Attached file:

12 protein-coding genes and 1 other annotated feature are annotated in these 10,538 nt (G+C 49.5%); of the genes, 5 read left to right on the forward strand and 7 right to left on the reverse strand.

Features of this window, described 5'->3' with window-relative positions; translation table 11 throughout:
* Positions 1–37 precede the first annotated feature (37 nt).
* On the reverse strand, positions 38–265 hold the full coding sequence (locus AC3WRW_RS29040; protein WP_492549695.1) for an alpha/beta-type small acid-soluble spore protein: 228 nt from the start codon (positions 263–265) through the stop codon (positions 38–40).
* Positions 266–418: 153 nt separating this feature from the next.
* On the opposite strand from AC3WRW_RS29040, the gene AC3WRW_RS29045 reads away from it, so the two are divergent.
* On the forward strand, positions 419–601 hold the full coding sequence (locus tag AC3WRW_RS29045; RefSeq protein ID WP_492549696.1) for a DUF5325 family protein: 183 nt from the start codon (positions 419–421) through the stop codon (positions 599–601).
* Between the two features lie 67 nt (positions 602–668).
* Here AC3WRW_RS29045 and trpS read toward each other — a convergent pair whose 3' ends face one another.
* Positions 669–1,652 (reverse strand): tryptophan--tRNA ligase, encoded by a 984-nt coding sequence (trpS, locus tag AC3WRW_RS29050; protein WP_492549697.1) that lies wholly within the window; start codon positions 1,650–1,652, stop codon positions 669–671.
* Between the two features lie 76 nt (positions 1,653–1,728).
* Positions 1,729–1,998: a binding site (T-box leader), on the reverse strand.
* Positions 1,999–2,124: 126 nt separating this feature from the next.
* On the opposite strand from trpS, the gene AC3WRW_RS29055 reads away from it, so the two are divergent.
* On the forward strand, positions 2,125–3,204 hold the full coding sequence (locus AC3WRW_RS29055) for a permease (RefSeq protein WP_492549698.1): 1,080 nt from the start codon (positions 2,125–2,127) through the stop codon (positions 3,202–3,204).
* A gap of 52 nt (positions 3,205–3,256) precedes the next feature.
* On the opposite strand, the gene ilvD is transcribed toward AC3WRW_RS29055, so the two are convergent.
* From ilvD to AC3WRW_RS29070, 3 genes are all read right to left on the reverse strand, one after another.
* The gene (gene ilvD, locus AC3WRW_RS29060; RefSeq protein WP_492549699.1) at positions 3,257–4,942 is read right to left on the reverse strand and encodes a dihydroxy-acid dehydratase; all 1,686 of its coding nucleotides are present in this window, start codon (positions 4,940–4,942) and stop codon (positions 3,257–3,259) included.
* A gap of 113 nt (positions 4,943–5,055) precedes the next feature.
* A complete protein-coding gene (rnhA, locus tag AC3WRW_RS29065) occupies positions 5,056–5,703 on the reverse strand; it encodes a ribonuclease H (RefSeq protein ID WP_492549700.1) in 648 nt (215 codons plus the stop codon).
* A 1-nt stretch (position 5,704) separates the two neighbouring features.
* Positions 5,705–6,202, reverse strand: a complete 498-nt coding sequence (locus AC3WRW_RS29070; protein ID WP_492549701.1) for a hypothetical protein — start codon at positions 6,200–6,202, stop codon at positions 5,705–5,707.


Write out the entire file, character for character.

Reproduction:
12 protein-coding genes and 1 other annotated feature are annotated in these 10,538 nt (G+C 49.5%); of the genes, 5 read left to right on the forward strand and 7 right to left on the reverse strand.

Features of this window, described 5'->3' with window-relative positions; translation table 11 throughout:
* Positions 1–37 precede the first annotated feature (37 nt).
* On the reverse strand, positions 38–265 hold the full coding sequence (locus AC3WRW_RS29040; protein WP_492549695.1) for an alpha/beta-type small acid-soluble spore protein: 228 nt from the start codon (positions 263–265) through the stop codon (positions 38–40).
* Positions 266–418: 153 nt separating this feature from the next.
* On the opposite strand from AC3WRW_RS29040, the gene AC3WRW_RS29045 reads away from it, so the two are divergent.
* On the forward strand, positions 419–601 hold the full coding sequence (locus tag AC3WRW_RS29045; RefSeq protein ID WP_492549696.1) for a DUF5325 family protein: 183 nt from the start codon (positions 419–421) through the stop codon (positions 599–601).
* Between the two features lie 67 nt (positions 602–668).
* Here AC3WRW_RS29045 and trpS read toward each other — a convergent pair whose 3' ends face one another.
* Positions 669–1,652 (reverse strand): tryptophan--tRNA ligase, encoded by a 984-nt coding sequence (trpS, locus tag AC3WRW_RS29050; protein WP_492549697.1) that lies wholly within the window; start codon positions 1,650–1,652, stop codon positions 669–671.
* Between the two features lie 76 nt (positions 1,653–1,728).
* Positions 1,729–1,998: a binding site (T-box leader), on the reverse strand.
* Positions 1,999–2,124: 126 nt separating this feature from the next.
* On the opposite strand from trpS, the gene AC3WRW_RS29055 reads away from it, so the two are divergent.
* On the forward strand, positions 2,125–3,204 hold the full coding sequence (locus AC3WRW_RS29055) for a permease (RefSeq protein WP_492549698.1): 1,080 nt from the start codon (positions 2,125–2,127) through the stop codon (positions 3,202–3,204).
* A gap of 52 nt (positions 3,205–3,256) precedes the next feature.
* On the opposite strand, the gene ilvD is transcribed toward AC3WRW_RS29055, so the two are convergent.
* From ilvD to AC3WRW_RS29070, 3 genes are all read right to left on the reverse strand, one after another.
* The gene (gene ilvD, locus AC3WRW_RS29060; RefSeq protein WP_492549699.1) at positions 3,257–4,942 is read right to left on the reverse strand and encodes a dihydroxy-acid dehydratase; all 1,686 of its coding nucleotides are present in this window, start codon (positions 4,940–4,942) and stop codon (positions 3,257–3,259) included.
* A gap of 113 nt (positions 4,943–5,055) precedes the next feature.
* A complete protein-coding gene (rnhA, locus tag AC3WRW_RS29065) occupies positions 5,056–5,703 on the reverse strand; it encodes a ribonuclease H (RefSeq protein ID WP_492549700.1) in 648 nt (215 codons plus the stop codon).
* A 1-nt stretch (position 5,704) separates the two neighbouring features.
* Positions 5,705–6,202, reverse strand: a complete 498-nt coding sequence (locus AC3WRW_RS29070; protein ID WP_492549701.1) for a hypothetical protein — start codon at positions 6,200–6,202, stop codon at positions 5,705–5,707.